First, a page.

Host: Yeah, that’s a great example of how protecting against counterfeits could change in the metaverse. So Cliff and Swami, for traditional brick and mortar retailers -- how else will the metaverse impact them?
Cliff Justice: This is a huge transformation. If you think about the internet in 1992 where you had these walled gardens of America Online and Prodigy, that's sort of where we are right now with this metaverse. It's largely closed, and it's in the gaming sector. But there is massive investment just like there was in ’92 with the World Wide Web. There's massive investment to extend this out to the global economy.
Swami Chandrashakaren: Star Wars started this concept of holograms right? I see the whole metaverse is trying to take that concept but doing it in a different way – whether you're buying a new product, you're talking to your doctor, or you're at work and collaborating with others you're getting into a different immersive experience but able to do more productive things. And that's going to be the next transformation that's going to happen.
Cliff Justice: My 14 year old totally understands how the world that they live in in Fortnite and Roadblocks and games like that, will just be a natural way of interacting with their friends. It's just obvious to that generation how you would extend this world that they've been living in in play, into commerce.
Host: So if we all agree that the metaverse will foster a huge shift for businesses, I want to delve a little further into what communication and customer service will look like in this future – particularly customer call centers.
Wes Hawkins: And you can get disconnected and then you have to dial again and start back where you were or wait on hold.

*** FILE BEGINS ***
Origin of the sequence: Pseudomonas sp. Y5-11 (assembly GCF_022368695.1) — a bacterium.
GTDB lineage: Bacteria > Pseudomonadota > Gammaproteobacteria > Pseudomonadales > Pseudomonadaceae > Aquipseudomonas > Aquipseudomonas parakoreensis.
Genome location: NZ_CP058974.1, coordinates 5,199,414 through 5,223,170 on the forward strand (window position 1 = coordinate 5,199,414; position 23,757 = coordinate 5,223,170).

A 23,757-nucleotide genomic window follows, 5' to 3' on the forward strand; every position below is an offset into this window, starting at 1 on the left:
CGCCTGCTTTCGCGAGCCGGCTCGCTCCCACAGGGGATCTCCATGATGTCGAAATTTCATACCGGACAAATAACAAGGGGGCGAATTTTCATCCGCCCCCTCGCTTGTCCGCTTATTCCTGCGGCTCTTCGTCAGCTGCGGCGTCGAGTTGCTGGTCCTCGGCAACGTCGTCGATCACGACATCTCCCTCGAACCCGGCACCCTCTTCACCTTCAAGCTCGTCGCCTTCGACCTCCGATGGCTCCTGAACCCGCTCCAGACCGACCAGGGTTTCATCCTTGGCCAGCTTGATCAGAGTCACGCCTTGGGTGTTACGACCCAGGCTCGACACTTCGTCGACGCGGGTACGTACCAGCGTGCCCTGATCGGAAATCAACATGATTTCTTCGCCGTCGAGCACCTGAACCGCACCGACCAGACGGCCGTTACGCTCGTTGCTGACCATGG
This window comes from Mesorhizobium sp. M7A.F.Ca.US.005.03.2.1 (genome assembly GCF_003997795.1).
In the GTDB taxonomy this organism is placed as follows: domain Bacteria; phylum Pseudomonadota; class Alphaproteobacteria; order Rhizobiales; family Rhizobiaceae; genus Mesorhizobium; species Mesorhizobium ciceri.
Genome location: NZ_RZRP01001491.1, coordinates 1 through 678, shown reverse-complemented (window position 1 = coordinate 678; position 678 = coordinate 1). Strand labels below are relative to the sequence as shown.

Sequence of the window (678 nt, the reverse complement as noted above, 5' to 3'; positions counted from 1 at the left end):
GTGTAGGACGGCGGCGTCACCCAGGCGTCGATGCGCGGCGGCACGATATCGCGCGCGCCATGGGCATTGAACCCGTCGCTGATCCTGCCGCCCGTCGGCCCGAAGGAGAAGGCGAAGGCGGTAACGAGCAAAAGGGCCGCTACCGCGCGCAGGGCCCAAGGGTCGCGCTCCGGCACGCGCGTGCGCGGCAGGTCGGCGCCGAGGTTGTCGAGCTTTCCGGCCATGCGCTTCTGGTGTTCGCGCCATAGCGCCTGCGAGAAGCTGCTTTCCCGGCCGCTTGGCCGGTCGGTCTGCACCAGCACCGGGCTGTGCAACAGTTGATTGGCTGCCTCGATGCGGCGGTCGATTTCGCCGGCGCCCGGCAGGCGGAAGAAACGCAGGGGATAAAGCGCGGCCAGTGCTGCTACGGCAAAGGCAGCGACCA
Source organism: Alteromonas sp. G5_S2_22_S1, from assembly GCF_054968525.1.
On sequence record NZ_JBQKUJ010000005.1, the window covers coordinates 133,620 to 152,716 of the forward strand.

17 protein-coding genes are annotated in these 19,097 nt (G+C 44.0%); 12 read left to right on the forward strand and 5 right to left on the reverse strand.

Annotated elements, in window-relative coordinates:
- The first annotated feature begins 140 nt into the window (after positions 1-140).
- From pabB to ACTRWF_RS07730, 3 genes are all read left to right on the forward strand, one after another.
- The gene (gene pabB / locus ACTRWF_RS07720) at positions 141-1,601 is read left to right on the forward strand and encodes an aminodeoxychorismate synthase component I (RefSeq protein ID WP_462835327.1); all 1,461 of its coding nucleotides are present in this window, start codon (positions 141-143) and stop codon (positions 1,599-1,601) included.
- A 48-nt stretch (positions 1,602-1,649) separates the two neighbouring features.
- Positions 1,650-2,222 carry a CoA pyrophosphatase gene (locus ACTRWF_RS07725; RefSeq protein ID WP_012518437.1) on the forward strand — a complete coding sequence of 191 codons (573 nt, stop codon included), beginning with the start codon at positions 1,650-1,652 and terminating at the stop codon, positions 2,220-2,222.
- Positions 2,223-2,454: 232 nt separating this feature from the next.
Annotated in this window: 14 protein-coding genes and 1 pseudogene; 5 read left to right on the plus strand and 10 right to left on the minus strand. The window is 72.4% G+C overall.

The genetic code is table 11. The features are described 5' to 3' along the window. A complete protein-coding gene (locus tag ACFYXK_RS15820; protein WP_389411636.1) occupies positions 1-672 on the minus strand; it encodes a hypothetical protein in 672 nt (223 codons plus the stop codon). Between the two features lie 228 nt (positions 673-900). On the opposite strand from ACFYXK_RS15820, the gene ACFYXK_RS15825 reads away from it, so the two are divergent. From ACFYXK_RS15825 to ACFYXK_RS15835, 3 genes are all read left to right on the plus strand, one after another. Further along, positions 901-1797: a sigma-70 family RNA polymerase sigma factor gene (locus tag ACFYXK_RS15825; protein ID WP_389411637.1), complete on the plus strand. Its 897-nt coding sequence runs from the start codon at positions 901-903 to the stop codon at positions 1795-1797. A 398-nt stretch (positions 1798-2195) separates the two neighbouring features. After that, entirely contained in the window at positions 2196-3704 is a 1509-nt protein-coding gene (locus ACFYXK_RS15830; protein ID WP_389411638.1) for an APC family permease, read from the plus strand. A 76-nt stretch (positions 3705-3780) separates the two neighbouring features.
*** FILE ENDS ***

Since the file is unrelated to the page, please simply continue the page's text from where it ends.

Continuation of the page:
Caitlin Donovan: Our case managers on average, take 22 phone calls to resolve a case.
Carl Marelli: A lot of the work that was done was to understand why people called into the contact center today.
Host: You've all talked about the different ways in which young people interact with technology and, and their comfort in interacting virtually. But as we learned in episode three, conversational AI is really key to this progression – particularly in customer service industries.
Here's how one of your colleagues, Arthur Franke, explained its importance:
Arthur Franke: I'm very optimistic about this technology. I look at folks like my niece who's in first grade. She's never known a world where she could not talk to her computer or her phone and get a response from an automated system. I think it's going to become table stakes for any company, any organization who has customers –– whether internal or external –– who are asking for information and need to be able to get that information wherever, whenever they are.
Host: So Swami, what do you think? Do you agree with Arthur Franke? Will conversational AI be table stakes?
Swami Chandrashakaren: Absolutely. My daughter, she's 17. Now when she was 12, she came to me and asked “Daddy, what is a voicemail? How do I leave one?” So that's how that generation is. They're not going to pick up a phone and call a 1-800 number. They want instant gratification if I could use that word.
Todd Lohr: Yeah, I would agree as well. The way I think about it, as technologists, we often talk about user experience or, you know, employee experience, client experience, customer experience, and interfaces. Right? So how you interact with technology. It so happens that voice is the most human of those experiences and interactions.
And I think that's what you're going to see in the next several years, is more and more. You're seeing it today with your phone, with your devices. But I think you're going to continue to see that evolution to the point that, you know, you may not have a keyboard at some point, right. As weird as that sounds. And it's very different than what I think most of us believed or thought, as we were introduced to technology over the last 20 years.
Host: So how will businesses need to approach customer communication in the future?
Todd Lohr: Part of the challenge – and this has been talked about quite a bit – is for one of the first times in history, you're getting five generations that have very different expectations for experiences: physical goods, services, you name the industry.